The banking house in the period of promoterism
Trade in the Hanseatic city was blossoming. The increasing importance of shipping and industry was reflected in the formation of many new joint stock companies.
Joh. Berenberg, Gossler & Co. was in these years one of the founders of Hapag (1847), of North German Lloyd (1857), of Ilseder Hütte (1858), of the Norddeutsche Versicherungs AG (1857) and of the Vereinsbank in Hamburg (1856). By virtue of the activities of the bank abroad it became amongst other things a founding shareholder of the Bergens private bank in Bergen (1855), the Hongkong and Shanghai Banking Corporation HSBC (1865), Den Danske Landmandsbank in Copenhagen (1871) and the Svenska Handelsbanken Stockholm (1871).
In solidarity with his maternal grandmother’s ancestors Johann Heinrich Gossler gave his eldest son the Christian names Johann Berenberg – and he was known as John B. In 1864 John B. Gossler joined the bank as partner. The Hamburg Senate sanctioned in 1880 the change of the family name to Berenberg-Gossler.
At the time of the founding of the Reich in 1871 John B. had already been a partner of the bank for six years. In the merchant community of the Hanseatic cities of Hamburg and Bremen there were considerable reservations regarding the commercial and trade ramifications of the Reich’s foundation. This was the cause of a protracted struggle over for the customs union of Hamburg with the German Reich, which was finally completed in 1888.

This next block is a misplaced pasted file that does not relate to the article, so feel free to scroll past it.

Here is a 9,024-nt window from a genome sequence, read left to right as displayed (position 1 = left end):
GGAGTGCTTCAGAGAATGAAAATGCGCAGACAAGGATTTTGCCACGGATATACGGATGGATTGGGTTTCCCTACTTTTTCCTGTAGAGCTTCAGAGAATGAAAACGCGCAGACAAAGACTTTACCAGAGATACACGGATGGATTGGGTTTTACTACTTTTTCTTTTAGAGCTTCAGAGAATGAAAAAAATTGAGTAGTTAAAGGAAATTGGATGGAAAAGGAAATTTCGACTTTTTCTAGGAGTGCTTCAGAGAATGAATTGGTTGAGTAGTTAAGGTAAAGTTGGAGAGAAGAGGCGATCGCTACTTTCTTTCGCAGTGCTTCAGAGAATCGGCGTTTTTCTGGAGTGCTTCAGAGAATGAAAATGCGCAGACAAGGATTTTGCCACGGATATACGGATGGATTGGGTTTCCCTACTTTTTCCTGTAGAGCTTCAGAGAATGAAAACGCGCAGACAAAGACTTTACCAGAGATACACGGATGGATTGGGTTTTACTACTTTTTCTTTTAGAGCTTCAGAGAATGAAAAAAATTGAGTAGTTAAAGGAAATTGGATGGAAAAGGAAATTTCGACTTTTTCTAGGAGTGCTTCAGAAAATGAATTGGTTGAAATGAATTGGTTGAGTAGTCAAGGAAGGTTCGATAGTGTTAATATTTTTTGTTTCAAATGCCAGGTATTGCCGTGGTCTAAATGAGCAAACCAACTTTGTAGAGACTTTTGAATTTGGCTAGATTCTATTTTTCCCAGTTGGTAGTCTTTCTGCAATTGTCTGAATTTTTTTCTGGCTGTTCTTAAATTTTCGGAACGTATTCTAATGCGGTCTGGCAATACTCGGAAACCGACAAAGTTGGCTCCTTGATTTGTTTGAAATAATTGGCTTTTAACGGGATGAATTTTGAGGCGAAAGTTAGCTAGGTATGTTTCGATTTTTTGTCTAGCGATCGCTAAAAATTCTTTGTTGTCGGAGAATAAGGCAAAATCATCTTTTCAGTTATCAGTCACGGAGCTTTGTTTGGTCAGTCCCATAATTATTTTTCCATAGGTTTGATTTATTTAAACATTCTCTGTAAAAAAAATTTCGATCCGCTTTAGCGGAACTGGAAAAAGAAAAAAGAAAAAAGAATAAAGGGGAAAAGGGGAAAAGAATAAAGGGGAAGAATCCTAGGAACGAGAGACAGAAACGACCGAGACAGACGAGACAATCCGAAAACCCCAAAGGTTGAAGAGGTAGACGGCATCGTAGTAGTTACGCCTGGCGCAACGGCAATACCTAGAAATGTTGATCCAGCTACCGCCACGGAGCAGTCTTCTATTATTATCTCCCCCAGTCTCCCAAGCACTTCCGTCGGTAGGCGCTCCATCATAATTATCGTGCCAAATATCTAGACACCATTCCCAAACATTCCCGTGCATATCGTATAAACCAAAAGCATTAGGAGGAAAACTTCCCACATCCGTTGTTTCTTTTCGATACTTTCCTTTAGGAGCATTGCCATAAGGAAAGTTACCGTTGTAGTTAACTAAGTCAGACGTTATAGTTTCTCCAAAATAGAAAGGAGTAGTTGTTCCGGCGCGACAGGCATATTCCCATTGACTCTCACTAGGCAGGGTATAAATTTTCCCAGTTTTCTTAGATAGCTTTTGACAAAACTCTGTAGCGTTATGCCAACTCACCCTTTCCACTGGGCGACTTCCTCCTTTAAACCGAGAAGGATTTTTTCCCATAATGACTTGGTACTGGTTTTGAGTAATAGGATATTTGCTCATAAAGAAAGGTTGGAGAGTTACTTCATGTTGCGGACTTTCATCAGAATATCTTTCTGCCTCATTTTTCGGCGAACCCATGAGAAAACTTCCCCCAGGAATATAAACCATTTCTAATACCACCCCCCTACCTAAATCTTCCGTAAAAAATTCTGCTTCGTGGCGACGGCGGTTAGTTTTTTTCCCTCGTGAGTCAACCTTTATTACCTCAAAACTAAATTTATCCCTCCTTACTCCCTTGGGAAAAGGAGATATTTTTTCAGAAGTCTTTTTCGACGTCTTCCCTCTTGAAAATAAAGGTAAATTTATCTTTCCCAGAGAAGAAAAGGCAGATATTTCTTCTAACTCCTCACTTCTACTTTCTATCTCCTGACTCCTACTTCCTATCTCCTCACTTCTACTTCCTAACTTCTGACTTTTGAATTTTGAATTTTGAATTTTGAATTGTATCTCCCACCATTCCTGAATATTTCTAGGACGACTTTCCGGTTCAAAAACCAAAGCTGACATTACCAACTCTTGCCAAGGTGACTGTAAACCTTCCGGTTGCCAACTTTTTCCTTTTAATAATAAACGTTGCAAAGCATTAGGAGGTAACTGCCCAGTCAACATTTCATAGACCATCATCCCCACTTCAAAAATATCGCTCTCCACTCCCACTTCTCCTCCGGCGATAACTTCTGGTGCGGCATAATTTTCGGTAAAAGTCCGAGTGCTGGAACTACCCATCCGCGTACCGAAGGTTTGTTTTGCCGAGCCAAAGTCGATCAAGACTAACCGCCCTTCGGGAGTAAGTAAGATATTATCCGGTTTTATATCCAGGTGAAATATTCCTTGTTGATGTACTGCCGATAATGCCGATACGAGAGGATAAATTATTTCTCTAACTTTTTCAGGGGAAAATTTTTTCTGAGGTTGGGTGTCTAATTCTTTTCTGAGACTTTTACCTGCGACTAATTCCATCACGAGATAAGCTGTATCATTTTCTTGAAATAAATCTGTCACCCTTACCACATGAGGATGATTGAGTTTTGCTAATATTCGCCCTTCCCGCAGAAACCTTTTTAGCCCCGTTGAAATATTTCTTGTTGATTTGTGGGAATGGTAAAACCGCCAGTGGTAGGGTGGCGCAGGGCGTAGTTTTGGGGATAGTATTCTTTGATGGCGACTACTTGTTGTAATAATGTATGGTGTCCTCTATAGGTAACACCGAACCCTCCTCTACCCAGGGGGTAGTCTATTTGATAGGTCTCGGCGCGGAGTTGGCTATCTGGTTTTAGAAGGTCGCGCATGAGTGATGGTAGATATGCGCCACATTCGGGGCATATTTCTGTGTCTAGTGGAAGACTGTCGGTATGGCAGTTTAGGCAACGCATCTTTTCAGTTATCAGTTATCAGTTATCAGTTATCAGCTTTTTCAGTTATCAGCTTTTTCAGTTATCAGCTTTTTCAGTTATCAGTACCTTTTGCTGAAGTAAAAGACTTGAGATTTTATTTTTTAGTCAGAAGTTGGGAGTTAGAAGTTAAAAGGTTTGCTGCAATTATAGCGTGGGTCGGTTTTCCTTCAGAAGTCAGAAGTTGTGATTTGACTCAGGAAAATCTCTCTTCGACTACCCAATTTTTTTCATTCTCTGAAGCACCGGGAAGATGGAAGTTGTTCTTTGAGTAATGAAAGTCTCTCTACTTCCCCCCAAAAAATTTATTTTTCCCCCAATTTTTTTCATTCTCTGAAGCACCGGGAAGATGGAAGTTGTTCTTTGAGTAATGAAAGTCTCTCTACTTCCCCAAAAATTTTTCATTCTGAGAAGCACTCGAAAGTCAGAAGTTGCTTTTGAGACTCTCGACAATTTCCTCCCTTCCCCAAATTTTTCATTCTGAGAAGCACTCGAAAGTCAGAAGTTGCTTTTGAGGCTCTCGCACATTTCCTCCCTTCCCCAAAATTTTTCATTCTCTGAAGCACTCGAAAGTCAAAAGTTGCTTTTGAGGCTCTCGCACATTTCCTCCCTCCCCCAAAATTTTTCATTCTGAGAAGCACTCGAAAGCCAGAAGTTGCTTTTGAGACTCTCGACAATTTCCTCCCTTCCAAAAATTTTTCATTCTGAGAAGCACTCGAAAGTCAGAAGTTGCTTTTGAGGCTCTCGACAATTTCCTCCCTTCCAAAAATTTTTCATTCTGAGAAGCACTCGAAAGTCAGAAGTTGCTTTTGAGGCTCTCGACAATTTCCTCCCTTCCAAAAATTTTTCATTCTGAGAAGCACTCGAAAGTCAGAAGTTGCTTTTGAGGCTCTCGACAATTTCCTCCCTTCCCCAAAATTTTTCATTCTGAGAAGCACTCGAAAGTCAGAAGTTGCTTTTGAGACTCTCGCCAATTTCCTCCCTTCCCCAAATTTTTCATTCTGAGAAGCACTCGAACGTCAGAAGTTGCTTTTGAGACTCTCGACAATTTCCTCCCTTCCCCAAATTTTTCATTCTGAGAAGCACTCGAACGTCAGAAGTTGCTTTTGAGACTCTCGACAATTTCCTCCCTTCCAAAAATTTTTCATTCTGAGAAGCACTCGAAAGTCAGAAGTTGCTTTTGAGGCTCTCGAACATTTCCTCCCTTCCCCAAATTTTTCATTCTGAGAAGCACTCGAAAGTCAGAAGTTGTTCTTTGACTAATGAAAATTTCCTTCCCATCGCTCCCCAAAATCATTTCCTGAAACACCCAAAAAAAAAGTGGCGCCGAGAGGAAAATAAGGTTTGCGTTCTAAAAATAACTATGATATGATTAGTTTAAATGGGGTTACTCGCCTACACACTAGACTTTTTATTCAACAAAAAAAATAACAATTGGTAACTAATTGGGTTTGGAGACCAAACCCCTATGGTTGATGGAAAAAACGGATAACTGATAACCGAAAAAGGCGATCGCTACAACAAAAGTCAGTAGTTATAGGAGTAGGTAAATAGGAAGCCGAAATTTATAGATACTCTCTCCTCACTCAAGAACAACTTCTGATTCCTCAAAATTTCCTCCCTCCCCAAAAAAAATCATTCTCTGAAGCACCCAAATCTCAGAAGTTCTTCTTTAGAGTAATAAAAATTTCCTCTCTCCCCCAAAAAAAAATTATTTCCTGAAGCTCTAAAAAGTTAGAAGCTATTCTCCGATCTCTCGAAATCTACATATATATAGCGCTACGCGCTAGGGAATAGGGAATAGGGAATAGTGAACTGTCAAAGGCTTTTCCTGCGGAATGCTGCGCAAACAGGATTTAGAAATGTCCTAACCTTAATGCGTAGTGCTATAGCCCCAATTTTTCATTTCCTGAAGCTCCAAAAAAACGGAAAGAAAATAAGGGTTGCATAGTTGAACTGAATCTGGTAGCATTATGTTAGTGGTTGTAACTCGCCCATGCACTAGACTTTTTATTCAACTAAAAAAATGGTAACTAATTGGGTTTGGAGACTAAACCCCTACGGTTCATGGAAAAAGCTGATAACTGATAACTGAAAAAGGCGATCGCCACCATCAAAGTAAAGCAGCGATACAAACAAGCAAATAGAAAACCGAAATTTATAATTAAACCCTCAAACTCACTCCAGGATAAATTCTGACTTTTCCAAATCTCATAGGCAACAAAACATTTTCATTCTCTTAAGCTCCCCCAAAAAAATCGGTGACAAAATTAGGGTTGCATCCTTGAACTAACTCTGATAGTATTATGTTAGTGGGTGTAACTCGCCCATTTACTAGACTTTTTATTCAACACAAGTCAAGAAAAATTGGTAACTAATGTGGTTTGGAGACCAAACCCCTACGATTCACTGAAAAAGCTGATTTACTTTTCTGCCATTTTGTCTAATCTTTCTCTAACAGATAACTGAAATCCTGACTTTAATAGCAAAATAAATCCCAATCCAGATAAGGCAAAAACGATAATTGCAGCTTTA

In contrast to many of his peers John Berenberg-Gossler energetically championed the customs union cause, together with the planning of a free port for Hamburg. In recognition of the merit he had earned in this regard he was made a member of the Prussian nobility in 1889.
There then followed in 1910 the further ennoblement in the Prussian hereditary barony, linked with the ownership of the family estate of Niendorf which was converted into an entailed estate. Whilst in Hamburg fun was made of this ennoblement (Mayor Burchard: "A Hamburg businessman cannot be further ennobled.") and his own family also voiced concern (Johns sister Susanne Amsinck: "But John, our good name!"), the title was probably an advantage outside of Hamburg.
For Joh. Berenberg, Gossler & Co. the period of promoterism was very successful and around the turn of the century the house had built up an asset base which made it possible to survive the times up to the beginning of the First World War, which were full of economic and banking crises, wholly unscathed.